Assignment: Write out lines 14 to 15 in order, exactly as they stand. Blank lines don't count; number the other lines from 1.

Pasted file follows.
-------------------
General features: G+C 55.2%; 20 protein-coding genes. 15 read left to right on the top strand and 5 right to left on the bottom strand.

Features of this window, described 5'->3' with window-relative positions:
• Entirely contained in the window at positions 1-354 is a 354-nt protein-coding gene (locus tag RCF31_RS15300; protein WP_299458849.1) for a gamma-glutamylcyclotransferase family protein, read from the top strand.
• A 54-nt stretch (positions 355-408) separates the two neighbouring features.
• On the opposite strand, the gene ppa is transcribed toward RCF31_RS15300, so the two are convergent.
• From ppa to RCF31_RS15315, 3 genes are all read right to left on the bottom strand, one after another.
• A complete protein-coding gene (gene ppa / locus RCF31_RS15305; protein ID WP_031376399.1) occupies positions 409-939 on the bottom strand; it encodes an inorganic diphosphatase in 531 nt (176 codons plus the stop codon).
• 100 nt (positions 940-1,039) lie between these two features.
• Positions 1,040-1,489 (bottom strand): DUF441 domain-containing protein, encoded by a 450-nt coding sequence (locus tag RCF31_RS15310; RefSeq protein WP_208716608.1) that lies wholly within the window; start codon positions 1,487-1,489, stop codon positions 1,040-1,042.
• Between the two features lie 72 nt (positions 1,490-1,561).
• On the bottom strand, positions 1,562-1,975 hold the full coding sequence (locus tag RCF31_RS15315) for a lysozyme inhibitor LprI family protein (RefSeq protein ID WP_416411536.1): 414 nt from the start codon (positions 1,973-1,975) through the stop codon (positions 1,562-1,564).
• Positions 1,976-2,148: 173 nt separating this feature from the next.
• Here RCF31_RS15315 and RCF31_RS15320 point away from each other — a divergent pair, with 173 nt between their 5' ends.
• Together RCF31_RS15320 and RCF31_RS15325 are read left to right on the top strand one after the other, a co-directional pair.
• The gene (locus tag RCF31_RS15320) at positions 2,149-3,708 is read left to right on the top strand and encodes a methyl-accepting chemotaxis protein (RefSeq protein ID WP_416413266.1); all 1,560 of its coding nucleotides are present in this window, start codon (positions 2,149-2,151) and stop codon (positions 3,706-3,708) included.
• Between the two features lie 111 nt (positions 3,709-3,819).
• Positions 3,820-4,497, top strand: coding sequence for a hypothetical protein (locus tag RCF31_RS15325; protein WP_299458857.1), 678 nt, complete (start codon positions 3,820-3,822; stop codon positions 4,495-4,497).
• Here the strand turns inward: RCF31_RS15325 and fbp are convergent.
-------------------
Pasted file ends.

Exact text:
• Together RCF31_RS15320 and RCF31_RS15325 are read left to right on the top strand one after the other, a co-directional pair.
• The gene (locus tag RCF31_RS15320) at positions 2,149-3,708 is read left to right on the top strand and encodes a methyl-accepting chemotaxis protein (RefSeq protein ID WP_416413266.1); all 1,560 of its coding nucleotides are present in this window, start codon (positions 2,149-2,151) and stop codon (positions 3,706-3,708) included.